Deep in the Heart of Texas, the Pandemic Threatens Renewable Energy

When you think of energy and Texas, you think of oil. But besides being the leading oil and natural gas production and refining state, Texas is also a national leader in renewable energy.

Texas is first nationwide in installed wind capacity, enough to power nearly eight million homes. Although solar fills just over 1 percent of the Lone Star State’s power needs, Texas is the fourth-ranked state for installed solar capacity. But as in other states, the economic crisis triggered by the coronavirus pandemic tempered Texas’ once-bright outlook for renewables.

Before the crisis, Texas had more than 39,000 jobs in renewables, second in the nation, according to the environmental entrepreneurs coalition E2. But the BW Research Partnership reports that in March alone, Texas lost more than 4,000 clean energy jobs, as 100,000 clean energy jobs were lost nationwide. That makes the state one of the top 10 for lost clean energy jobs.

The pandemic has threatened the Texas renewable sector in fundamental ways. For example:

  • Freedom Solar, a Texas-based residential solar installer, fears supply chain disruption. Bret Biggart, the company’s CEO, told PV Magazine, “All of our warehouses and all of our locations are now filled with supplies. If we can’t get the parts that we need after burning through a month or two of inventory, we’ll have an issue.”
  • Swinerton Renewable Energy planned a huge wind farm in the heart of the West Texas oil patch, until investors got cold feet because they feared the loss of federal tax credits.

The American Wind Energy Association has estimated that the pandemic threatens the jobs of almost 30 percent of the nation’s 120,000-strong wind industry workforce, tens of billions of dollars of investments, and billions more in tax and lease payments. One-fourth of all installed U.S. wind capacity – 25,000 megawatts –­ is at risk of not being built. Of the 6,000 megawatts currently at some stage of construction in Texas, half may be at risk, according to the most recent Energy Information Administration data. 

The Solar Energy Industries Association, or SEIA, has estimated up to 250,000 lost jobs due to the pandemic. SEIA President Abigail Ross Hopper told the Associated Press, “There are many smaller companies going out of business as we speak. Up to half our jobs are at risk.” According to E2, nearly two-thirds of solar workers are employed at businesses with 19 or fewer employees.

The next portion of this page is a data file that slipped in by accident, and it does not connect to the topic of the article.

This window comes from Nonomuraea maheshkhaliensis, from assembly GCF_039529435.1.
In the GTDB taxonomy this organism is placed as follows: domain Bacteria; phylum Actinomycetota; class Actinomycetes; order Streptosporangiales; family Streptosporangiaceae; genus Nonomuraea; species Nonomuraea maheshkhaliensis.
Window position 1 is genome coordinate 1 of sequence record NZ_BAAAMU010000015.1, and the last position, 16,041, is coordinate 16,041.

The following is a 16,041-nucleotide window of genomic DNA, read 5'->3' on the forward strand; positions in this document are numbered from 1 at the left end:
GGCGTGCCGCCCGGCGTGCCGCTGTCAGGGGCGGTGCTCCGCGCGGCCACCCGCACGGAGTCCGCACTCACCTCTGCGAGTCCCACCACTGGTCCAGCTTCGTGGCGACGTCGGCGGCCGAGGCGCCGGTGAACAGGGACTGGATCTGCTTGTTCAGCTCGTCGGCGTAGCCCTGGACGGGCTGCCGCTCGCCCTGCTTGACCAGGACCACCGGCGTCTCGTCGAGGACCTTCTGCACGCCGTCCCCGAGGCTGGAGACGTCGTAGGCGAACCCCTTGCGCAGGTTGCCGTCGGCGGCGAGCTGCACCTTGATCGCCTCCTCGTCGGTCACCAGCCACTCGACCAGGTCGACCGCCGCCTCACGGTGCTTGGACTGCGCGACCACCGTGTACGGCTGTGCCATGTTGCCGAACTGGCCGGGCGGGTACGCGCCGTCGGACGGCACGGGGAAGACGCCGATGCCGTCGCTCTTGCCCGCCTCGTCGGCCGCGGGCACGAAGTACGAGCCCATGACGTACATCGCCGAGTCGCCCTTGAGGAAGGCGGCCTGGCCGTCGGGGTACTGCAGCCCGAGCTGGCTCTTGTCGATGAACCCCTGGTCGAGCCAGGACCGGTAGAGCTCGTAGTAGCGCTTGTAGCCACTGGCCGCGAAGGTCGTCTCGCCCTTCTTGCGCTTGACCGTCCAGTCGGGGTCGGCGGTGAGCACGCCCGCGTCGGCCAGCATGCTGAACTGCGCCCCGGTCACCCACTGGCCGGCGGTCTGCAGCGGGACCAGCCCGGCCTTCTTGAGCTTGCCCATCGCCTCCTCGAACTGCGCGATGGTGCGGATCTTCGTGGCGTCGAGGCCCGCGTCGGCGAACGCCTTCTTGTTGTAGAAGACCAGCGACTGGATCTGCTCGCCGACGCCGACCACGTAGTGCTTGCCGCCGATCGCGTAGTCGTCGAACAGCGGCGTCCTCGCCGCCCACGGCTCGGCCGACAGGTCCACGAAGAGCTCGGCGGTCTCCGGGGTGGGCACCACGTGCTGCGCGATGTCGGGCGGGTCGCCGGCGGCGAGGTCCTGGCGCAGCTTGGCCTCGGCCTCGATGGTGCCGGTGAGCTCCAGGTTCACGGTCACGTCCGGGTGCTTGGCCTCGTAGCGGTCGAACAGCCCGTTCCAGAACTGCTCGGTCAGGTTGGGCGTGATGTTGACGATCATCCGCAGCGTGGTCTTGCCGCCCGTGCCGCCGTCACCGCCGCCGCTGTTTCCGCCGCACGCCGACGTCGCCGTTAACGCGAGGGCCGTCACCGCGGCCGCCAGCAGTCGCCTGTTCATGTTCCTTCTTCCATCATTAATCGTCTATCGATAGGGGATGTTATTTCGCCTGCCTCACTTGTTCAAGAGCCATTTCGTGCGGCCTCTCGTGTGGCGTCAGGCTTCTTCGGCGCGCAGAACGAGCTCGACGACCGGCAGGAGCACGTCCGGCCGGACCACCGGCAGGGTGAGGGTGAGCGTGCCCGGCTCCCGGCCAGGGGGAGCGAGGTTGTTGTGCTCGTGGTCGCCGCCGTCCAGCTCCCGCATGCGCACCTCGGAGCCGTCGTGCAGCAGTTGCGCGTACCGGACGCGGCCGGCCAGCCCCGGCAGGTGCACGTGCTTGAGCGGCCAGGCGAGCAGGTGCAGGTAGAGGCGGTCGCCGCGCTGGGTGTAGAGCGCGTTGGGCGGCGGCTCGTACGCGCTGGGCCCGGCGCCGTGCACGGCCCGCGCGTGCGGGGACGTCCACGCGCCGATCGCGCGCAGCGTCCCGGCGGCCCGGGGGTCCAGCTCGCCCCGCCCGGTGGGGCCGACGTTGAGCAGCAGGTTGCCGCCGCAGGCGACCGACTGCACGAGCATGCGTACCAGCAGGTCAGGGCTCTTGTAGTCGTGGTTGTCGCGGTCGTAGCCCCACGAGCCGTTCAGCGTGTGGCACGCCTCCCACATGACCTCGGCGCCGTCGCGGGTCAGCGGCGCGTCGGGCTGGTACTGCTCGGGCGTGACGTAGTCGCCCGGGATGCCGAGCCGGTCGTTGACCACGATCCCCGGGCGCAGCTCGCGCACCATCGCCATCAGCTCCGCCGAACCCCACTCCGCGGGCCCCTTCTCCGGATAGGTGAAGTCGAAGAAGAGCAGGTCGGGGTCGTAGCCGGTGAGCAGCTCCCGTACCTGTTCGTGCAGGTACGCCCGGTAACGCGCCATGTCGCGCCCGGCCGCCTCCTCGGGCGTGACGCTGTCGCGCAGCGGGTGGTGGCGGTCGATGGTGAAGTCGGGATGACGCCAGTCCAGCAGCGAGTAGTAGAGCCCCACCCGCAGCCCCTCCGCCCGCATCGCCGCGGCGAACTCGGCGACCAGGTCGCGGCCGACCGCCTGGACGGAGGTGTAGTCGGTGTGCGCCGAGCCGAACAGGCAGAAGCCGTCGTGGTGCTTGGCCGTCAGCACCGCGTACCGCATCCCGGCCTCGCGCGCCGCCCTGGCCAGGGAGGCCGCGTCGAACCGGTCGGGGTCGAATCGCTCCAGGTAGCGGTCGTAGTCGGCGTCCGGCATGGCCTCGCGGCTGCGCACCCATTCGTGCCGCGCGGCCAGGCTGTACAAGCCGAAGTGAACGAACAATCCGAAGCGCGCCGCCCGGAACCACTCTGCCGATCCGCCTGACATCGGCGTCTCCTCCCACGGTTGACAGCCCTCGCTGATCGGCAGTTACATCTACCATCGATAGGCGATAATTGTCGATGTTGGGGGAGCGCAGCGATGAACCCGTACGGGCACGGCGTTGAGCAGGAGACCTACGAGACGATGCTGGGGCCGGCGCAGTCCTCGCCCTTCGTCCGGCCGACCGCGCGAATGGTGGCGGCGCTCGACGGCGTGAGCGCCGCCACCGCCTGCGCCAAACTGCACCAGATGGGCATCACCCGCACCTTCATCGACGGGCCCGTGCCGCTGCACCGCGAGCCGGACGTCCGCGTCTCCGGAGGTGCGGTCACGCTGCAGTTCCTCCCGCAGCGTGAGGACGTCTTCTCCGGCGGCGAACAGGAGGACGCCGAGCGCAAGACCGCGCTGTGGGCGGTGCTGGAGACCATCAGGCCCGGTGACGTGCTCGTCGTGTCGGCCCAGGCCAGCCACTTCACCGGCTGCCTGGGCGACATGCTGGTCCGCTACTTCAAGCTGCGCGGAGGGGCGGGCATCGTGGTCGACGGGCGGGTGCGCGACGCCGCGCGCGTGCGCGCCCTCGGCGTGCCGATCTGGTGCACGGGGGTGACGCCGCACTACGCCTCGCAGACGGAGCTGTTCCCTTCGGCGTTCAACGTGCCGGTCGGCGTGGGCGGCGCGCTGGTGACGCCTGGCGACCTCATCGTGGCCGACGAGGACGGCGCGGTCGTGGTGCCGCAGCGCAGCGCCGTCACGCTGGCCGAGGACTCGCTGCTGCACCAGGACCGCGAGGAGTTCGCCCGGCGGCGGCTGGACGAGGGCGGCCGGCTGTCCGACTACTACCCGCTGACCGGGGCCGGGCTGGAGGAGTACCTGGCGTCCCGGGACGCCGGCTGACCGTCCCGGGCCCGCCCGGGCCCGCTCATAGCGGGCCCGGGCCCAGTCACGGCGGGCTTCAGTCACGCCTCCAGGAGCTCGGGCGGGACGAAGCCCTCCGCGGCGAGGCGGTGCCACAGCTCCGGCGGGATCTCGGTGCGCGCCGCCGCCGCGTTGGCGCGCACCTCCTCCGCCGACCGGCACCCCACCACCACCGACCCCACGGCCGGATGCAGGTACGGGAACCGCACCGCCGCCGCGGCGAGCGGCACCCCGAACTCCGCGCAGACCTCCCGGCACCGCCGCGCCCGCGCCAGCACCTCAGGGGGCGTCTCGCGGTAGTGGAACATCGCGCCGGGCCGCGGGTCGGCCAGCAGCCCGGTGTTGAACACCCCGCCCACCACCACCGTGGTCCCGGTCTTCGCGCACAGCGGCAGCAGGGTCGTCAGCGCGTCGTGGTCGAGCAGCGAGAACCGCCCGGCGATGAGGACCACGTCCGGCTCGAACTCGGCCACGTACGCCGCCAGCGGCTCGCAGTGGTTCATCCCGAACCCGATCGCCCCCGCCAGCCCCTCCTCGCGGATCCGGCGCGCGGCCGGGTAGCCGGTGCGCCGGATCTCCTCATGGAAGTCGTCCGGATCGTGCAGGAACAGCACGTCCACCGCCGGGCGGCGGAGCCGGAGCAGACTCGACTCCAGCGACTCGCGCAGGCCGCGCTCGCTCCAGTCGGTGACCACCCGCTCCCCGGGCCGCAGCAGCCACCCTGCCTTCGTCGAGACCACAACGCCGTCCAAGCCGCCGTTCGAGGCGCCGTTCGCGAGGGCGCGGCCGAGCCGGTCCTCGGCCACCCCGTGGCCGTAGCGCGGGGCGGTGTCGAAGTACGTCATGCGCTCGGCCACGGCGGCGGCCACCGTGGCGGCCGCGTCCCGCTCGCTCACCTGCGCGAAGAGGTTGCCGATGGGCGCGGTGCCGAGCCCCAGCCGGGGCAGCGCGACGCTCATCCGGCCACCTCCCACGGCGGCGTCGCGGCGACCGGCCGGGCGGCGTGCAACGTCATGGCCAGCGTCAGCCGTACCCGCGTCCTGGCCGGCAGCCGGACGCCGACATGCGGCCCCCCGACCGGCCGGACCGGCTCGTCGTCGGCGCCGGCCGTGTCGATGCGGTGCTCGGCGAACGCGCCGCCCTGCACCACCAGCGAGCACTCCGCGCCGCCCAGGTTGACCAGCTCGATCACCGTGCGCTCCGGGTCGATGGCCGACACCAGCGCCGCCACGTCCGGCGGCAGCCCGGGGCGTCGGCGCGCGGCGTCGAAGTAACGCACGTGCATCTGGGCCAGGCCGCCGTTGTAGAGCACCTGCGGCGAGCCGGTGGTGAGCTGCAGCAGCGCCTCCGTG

The solar and wind industries are urging Congress to extend the federal tax credits for wind and solar and, in the near term, for direct payments to soften the financial blow to the renewable energy sector. They have had apparent success in requesting an extension of “safe harbor” provisions for renewable projects under construction so that stalled projects can qualify for federal wind and solar tax credits. On Friday, in response to Sen. Charles Grassley (R-Iowa), the Treasury Department signaled that it “plans to modify the relevant rules in the near future.”

The success of wind and solar power in Texas hinges on favorable state policy for jumpstarting the industry and allowing expansion by supporting the necessary transmission infrastructure to connect remote wind and solar farms to more densely populated urban centers.

Another strength is that wind and solar are uniquely compatible with the state’s sprawling oil industry. As state Rep. Brooks Landgraf, who represents West Texas, told the Financial Times, “Thankfully, I come from a part of Texas where we have the ability to produce hydrocarbon-based energy and solar energy and wind energy. It’s in our culture in the Permian Basin to produce energy.”

Congress must not let the renewable sector in Texas falter. The state will need to pull itself out of the pandemic-induced economic slump quickly. Wind and solar investment can readily accomplish that. It is time for Congress to shore up an industry that is critical not only to Texas’ economy but also to the entire nation’s economic well-being.

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